Judith Sudilovsky
October 26, 2021, Updated October 28, 2021

In the tiny Samaritan village of Kfar Luza on Mount Gerizim, some 37 miles north of Jerusalem, the gregarious 78-year-old Samaritan priest Husney Wasef Cohen welcomes us into his sukkah.

While the week-long Jewish harvest and pilgrimage festival of Sukkot  was celebrated a month ago in temporary outdoor huts, the Samaritan calendar had Sukkot beginning on October 20 this year, and their sukkot are built indoors.

On a frame hung from the ceiling of his living room, Cohen’s sukkah is elaborately decorated with almost a ton of fruits and vegetables — citrus fruits, pomegranates, red and green peppers, quince, apples and even eggplants.

Samaritan priest Husney Wasef Cohen welcomes visitors into his indoor sukkah. Photo by Judith Sudilovsky

Branches from three tree species, including palm fronds, a green tree and a lilac chaste tree, lie barely visible on top of the fruit display.

The community, too, is barely visible.

Known to many because of the parable of the Good Samaritan told by Jesus in the Gospel of Luke, the Samaritans are perhaps the smallest religious group in the world.

They identify themselves as descendants of the Israelite tribes of Efraim and Menashe. While most of those tribes were exiled by the Assyrians  in 722 BCE, the Samaritans have been here continuously for some 127 generations.

Numbering in the millions at one time — Cohen says 3 million — they are now some 840 people divided almost evenly into two communities: one in Kfar Luza/Mount Gerizim near Nablus (Shechem, in Hebrew) and the other in the Tel Aviv suburb of Holon.

Never having left the Land of Israel, Cohen said, the Samaritans were subject to slaughter and conversion by the conquering armies of the Assyrians, Greeks, Romans, Persians, Byzantines and Muslims.

Husney Wasef Cohen showing a printed copy of the Samaritan Bible in ancient Hebrew. Photo by Judith Sudilovsky

When National Geographic came 110 years ago to report on “the last of the Samaritans,” they counted barely 130 souls, said Cohen.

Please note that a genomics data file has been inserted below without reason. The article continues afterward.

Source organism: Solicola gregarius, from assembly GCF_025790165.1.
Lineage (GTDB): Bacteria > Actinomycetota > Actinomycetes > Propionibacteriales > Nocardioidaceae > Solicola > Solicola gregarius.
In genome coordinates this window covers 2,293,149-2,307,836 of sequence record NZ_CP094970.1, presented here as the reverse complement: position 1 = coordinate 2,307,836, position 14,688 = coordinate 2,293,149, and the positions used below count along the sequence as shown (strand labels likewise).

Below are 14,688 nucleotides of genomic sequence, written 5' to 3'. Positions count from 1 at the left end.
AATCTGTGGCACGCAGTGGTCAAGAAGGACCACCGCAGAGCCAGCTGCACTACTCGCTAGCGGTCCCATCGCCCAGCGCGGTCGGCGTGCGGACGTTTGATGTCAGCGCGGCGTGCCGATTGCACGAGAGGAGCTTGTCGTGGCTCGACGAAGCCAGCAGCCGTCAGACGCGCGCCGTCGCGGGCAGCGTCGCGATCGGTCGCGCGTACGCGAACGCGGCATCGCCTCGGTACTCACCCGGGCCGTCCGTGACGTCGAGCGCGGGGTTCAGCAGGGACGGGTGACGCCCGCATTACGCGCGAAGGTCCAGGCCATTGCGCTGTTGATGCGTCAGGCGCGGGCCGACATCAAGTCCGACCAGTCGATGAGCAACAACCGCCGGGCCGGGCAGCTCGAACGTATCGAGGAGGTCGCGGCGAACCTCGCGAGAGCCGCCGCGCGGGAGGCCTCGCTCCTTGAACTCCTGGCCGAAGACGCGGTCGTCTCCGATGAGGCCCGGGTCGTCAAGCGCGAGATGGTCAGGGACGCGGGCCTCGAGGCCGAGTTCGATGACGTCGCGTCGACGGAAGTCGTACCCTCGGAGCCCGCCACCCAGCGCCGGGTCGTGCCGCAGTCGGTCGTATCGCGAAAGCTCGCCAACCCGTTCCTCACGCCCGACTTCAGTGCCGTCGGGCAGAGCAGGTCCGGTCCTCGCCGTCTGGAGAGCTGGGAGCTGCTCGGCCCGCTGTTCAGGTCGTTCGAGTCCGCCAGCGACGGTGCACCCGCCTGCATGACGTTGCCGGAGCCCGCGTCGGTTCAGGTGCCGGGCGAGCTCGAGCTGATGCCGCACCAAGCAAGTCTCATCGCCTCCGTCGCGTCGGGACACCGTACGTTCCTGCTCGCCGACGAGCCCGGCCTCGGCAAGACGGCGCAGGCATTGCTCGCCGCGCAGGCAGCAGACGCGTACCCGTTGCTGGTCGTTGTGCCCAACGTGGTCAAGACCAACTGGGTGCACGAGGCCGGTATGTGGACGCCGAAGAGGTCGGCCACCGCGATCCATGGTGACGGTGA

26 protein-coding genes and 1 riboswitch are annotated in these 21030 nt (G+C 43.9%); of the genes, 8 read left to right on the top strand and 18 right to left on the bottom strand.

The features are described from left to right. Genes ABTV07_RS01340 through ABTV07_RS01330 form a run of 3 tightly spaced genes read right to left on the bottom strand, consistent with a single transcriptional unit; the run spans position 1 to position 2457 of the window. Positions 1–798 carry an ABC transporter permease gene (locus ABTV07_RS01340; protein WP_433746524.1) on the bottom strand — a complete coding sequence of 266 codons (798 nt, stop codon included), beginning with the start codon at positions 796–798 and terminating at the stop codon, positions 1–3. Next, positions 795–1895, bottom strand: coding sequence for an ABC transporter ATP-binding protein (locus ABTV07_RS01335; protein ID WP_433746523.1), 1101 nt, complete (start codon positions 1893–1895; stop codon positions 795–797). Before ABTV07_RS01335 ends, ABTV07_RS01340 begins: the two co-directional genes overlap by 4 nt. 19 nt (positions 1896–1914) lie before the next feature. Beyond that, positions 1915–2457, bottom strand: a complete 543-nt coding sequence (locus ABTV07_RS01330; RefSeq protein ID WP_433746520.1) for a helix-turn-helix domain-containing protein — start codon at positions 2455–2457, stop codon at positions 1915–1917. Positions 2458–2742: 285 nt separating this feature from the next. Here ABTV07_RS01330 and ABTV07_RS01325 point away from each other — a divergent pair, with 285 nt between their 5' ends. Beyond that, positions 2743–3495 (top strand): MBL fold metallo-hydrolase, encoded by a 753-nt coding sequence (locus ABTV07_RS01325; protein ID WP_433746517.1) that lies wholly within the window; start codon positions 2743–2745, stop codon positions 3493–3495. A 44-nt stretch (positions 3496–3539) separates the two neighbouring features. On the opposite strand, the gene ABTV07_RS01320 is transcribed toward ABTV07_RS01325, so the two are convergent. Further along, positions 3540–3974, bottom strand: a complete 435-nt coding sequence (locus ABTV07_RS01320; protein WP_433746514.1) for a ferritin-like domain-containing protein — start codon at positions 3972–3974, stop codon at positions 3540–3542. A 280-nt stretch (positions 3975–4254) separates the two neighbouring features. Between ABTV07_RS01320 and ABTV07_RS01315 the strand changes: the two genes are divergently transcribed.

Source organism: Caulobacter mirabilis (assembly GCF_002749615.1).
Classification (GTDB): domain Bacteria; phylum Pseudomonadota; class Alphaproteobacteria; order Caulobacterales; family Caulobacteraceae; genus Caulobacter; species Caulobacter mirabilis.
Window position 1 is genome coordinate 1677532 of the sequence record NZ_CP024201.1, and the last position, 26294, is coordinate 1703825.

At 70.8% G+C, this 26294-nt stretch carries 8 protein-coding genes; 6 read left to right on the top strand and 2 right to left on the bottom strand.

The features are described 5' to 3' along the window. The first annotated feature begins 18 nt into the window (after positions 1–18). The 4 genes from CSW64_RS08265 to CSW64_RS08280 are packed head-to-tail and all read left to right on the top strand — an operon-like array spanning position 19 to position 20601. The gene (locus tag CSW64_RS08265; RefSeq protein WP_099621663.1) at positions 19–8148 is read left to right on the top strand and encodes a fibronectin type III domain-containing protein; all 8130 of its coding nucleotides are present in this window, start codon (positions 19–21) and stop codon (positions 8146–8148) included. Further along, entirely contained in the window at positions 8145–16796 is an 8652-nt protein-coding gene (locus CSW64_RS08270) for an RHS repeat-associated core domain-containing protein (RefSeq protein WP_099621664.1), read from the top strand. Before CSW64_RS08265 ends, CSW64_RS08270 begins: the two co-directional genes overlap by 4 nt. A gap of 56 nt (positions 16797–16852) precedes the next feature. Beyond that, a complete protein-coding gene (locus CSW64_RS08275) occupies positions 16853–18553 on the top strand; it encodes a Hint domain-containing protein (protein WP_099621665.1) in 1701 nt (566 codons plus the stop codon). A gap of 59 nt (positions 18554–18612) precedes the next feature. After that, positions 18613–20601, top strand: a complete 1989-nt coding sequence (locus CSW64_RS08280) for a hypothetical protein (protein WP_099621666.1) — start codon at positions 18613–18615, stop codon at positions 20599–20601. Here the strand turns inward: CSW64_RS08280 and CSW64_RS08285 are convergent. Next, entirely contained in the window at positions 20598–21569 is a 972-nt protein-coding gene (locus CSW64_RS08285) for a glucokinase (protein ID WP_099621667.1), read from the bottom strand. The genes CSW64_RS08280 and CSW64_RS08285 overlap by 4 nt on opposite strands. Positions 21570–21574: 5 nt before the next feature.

“But we are still here,” he said. “Now, thank God, we are [more than] 800.”

People of peace

“Because we Samaritans have gone through so many difficult times we believe only in peace. We are in good relations with the Jews and the Palestinians,” Cohen said.

“War is a catastrophe for all. There are no victors in war so we pray for there to be real peace. When blood is shed the earth does not distinguish between Samaritan blood or Jewish blood or Arab blood.”

Like most Samaritans, Cohen speaks modern Arabic, Hebrew and English as well as ancient Hebrew, the Samaritan holy language in which their Bible is written.

The outside wall of the Samaritan synagogue in Kfar Luza has depictions of the 12 Tribes of Israel with their names written in ancient Hebrew. Photo by Judith Sudilovsky

Samaritan boys and girls begin studying their Bible together at the age of six. But in daily life, Samaritans on Mount Gerizim speak Arabic and those in Holon speak Hebrew.

Samaritans adhere only to the Five Books of Moses in the Torah and do not follow any rabbinical teachings or edicts. They do not celebrate post-Torah holidays such as Purim or Hanukkah.

Samaritans holding aloft their biblical scroll written in ancient Hebrew, on Mount Gerizim. Photo by Nasser Ishtayeh/Flash90

According to Samaritan beliefs, Mount Gerizim, and not Jerusalem, is where God commanded Abraham to sacrifice Isaac and also where the Tabernacle first rested when Joshua Ben Nun led the ancient Israelites into the Land of Israel.

The Kfar Luza Samaritan community used to live in Nablus but moved to their sacred Mount Gerizim in 1988 during the First Intifada because of clashes in Nablus between Israeli soldiers and Palestinian protestors. The community does not get involved in politics.

Since 1995, the Samaritans hold three identity cards: Israeli, Palestinian and Jordanian. They are the only group to do so.

Samaritans living in Holon serve in the Israeli army, but not in combat units or in the West Bank.